Innovations in 3D printing have done their part to inspire maker-culture. We print, or at-least try to print, drones, human organs, and even medications. Additive techniques are practical and accessible for much of the prototyping process. However, just because we can print synthetic drugs with 3D printers, doesn’t mean we can print something as simple as a walnut radio.
Shaper, a San Francisco based hardware startup, is putting time and money into making CNC, or Computer Numerical Control, prototyping as easy as printing on a MakerBot. Accomplishing this is no easy task, and the Shaper team has had to implement technologies far outside the experience of most mechanical engineers.
Origin, Shaper’s first product, leverages computer vision and augmented reality to take the learning curve out of CNC machining. But before we dive too deep into the innovations this small team has been able to come up with, let’s first make sure we understand prototyping 101.
Shaper CEO Joe Hebenstreit explains that there are two fundamental ways to build something. You can start with a structure, let’s say an ice block, and carve away material to create beauty or you can start with nothing and assemble small parts to create something greater than the sum of each part, like a house. Constructing a house is a great metaphor for additive construction. 3D printers additively print layers of material until they create an object. CNC, on the other hand, is a subtractive process where an object is cut down to a useful shape. Typically techniques like aluminum fabrication and wood carving require subtractive rather than additive construction.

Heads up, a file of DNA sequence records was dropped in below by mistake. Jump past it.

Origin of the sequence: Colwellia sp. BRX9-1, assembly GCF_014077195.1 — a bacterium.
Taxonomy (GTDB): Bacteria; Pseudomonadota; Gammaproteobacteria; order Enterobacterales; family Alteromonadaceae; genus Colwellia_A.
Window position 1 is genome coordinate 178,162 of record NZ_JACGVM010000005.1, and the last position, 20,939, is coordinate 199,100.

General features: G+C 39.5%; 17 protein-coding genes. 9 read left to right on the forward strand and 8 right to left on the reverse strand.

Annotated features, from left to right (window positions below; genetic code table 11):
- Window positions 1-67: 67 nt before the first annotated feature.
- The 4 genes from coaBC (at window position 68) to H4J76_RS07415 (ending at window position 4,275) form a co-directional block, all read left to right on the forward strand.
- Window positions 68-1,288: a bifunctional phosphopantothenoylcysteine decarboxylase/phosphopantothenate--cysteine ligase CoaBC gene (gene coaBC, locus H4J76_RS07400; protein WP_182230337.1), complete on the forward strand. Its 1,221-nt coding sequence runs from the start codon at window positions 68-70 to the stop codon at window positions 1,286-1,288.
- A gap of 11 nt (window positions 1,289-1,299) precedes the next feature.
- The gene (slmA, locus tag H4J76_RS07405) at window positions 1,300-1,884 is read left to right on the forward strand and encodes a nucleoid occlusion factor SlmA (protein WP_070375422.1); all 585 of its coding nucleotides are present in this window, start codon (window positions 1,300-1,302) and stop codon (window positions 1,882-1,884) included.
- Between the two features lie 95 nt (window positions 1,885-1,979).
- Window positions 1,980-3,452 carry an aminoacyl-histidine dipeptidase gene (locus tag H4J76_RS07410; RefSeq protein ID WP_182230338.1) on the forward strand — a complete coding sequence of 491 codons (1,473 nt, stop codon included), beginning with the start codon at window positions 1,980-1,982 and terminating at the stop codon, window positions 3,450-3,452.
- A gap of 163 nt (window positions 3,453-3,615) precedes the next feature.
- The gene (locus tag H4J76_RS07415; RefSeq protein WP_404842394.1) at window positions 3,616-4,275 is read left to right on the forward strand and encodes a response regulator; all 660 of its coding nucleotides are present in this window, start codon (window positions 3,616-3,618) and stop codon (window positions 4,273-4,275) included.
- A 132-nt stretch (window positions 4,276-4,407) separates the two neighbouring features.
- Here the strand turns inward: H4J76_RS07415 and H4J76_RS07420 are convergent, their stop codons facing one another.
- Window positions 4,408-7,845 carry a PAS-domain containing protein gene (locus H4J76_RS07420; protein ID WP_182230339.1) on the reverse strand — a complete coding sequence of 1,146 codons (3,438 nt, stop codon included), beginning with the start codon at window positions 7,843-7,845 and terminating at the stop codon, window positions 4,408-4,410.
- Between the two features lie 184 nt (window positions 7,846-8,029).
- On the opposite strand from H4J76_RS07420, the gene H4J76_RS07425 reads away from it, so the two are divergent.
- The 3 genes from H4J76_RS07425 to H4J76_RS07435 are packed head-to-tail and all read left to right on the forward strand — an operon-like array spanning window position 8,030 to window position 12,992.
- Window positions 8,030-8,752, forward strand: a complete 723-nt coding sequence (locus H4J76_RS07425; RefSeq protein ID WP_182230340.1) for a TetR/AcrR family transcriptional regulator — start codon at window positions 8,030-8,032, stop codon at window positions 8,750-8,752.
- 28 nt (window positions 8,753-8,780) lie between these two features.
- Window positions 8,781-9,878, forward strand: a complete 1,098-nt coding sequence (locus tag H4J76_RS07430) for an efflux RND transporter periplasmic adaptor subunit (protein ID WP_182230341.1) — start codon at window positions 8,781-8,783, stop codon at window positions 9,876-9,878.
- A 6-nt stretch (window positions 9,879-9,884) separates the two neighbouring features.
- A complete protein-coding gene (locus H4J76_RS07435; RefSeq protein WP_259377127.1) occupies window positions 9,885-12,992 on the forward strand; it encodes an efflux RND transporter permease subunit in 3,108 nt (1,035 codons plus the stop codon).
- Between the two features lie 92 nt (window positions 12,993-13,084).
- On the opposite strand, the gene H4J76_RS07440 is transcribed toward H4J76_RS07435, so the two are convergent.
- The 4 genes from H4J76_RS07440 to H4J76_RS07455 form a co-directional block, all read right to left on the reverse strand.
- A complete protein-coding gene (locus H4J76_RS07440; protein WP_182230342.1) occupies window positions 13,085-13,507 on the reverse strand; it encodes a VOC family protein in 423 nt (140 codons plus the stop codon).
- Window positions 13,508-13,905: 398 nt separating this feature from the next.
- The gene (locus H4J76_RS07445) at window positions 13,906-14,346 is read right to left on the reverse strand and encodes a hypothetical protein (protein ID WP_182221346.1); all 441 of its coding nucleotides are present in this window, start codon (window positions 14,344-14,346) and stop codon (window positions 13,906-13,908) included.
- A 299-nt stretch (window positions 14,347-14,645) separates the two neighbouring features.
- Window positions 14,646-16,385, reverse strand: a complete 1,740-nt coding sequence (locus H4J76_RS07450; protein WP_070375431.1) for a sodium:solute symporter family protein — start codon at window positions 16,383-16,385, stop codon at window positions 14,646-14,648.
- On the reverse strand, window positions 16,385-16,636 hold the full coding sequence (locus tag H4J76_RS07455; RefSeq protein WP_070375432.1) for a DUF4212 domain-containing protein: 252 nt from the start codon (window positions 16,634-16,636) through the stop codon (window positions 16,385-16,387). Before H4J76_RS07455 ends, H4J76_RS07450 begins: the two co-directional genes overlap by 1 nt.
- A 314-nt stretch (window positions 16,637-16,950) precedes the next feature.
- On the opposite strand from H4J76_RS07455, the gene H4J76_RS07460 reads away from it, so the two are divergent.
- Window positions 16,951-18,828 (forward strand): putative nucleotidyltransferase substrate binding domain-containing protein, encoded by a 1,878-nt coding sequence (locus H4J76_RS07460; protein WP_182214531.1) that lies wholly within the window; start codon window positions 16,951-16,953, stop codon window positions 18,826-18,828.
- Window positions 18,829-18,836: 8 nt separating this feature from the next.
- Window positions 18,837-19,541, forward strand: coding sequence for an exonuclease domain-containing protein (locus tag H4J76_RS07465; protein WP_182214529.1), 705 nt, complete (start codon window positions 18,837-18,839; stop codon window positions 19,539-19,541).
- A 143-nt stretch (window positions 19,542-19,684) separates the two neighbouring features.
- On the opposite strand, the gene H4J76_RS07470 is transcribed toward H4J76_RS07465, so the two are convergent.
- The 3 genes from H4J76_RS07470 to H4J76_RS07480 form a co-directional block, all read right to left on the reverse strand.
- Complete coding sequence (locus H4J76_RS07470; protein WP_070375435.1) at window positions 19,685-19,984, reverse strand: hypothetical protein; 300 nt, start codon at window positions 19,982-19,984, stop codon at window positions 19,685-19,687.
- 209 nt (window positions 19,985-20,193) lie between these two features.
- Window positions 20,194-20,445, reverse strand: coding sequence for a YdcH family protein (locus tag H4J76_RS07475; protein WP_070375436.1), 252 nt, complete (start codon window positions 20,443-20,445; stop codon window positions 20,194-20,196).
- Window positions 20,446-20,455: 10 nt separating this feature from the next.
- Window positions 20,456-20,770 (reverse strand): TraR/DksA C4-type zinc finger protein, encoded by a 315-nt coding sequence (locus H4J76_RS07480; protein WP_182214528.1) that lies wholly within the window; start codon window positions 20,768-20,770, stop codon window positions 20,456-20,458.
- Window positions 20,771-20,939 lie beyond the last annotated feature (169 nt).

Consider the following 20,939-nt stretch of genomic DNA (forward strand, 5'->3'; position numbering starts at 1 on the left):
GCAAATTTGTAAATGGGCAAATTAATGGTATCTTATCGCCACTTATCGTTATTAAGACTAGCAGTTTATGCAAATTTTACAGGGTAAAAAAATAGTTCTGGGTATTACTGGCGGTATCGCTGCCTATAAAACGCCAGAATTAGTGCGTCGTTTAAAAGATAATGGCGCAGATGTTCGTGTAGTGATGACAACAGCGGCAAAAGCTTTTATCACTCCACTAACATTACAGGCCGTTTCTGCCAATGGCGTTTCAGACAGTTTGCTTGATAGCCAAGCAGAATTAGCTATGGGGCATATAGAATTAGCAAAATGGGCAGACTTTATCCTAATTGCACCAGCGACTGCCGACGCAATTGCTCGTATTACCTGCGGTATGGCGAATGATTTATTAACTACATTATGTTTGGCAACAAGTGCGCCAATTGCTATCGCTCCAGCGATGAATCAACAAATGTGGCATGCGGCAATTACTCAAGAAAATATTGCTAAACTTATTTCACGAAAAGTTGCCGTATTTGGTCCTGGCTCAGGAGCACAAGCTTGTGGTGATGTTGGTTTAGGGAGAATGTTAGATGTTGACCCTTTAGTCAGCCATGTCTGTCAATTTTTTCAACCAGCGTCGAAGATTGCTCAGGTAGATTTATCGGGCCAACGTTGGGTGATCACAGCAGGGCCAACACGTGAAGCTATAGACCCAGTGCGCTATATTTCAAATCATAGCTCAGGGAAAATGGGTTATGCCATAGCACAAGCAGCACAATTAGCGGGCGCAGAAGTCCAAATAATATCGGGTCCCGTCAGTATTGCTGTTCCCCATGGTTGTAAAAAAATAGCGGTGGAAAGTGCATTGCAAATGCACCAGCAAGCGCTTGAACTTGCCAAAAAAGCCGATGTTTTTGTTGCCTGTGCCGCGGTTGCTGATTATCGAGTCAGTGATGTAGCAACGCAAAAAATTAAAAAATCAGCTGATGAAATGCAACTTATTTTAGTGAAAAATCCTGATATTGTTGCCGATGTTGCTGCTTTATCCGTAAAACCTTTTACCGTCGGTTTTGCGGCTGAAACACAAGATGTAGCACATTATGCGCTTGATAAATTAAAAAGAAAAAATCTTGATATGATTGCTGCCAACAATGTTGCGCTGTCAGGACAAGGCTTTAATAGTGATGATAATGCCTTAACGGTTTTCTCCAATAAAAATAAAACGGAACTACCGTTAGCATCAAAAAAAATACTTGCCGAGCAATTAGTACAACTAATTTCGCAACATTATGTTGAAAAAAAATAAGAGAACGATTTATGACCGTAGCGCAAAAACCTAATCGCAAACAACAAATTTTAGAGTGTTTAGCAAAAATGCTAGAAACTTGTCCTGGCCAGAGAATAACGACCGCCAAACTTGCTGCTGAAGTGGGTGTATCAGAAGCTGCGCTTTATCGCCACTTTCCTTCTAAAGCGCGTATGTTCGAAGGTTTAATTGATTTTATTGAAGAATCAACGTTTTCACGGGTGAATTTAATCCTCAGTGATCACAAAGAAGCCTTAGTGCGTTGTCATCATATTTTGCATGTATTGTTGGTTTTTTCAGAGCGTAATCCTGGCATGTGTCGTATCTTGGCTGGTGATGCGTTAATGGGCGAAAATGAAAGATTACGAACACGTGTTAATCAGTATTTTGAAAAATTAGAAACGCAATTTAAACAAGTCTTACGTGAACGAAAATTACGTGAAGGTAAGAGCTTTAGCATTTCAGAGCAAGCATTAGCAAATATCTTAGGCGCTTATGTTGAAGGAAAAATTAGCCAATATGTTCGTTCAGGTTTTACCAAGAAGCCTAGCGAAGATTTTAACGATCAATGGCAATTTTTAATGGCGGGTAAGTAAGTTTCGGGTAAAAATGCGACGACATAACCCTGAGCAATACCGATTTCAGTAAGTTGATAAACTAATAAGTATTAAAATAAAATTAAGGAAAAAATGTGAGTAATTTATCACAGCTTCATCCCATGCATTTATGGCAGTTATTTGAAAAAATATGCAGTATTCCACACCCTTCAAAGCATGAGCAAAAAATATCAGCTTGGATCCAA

To cut an object with CNC you typically have to operate within a fixed workspace with fixed materials, much like a traditional printer, so that the machine can interpret designs. Origin however can operate in any workspace with a wide-variety of materials including wood, carbon fiber, and vinyl. Almost any flat surface can become a workspace because Origin has a camera on its back that is consistently searching for a specialty ShaperTape. The tape, included with the purchase of the machine, enables the cutting head to contextualize itself — movement is with respect to the tape.
With this baseline information, all it takes is a little bit of computer vision and some math and you can visualize cuts in augmented reality. Hebenstreit was previously product design lead and engineering manager, for Google’s Project Glass where he dealt with similar augmented reality challenges. In addition to Hebenstreit, early prototypes of the device were fabricated at MIT by co-founders Alec Rivers and Ilan Moyer.
The Origin has a touchscreen attached behind the cutter that simulates the cutting space for the user. When someone finishes a design on the computer, they simply drag and drop it to a Shaper folder that is accessible from the device. Once open, producing a prototype is as easy as a children’s coloring book.
All you have to do to make a precision cut is drag Origin along the virtual lines and you will be able to replicate CNC parts made by traditional machines that can cost tens of thousands of dollars. As if that wasn’t easy enough, the cutting head is mounted on motors that will autocorrect mistakes in positioning. Rather than line up every cut perfectly, all you need to do is get within a few inches and the machine can automate even the most intricate cuts.
Shaper raised a $3 million dollar seed round that included participation from Eniac Ventures, SOSV, Founders Guild, Comet Labs, and Root Ventures. The company has plans to bring in even more capital to expedite production and continued research and development.
Origin will go on sale at 9 a.m. PST on Tuesday, August 23rd. The handheld hardware will sell for $1,500 for early pre-sale buyers before ultimately retailing for $2,099.Featured Image: John Mannes/John Mannes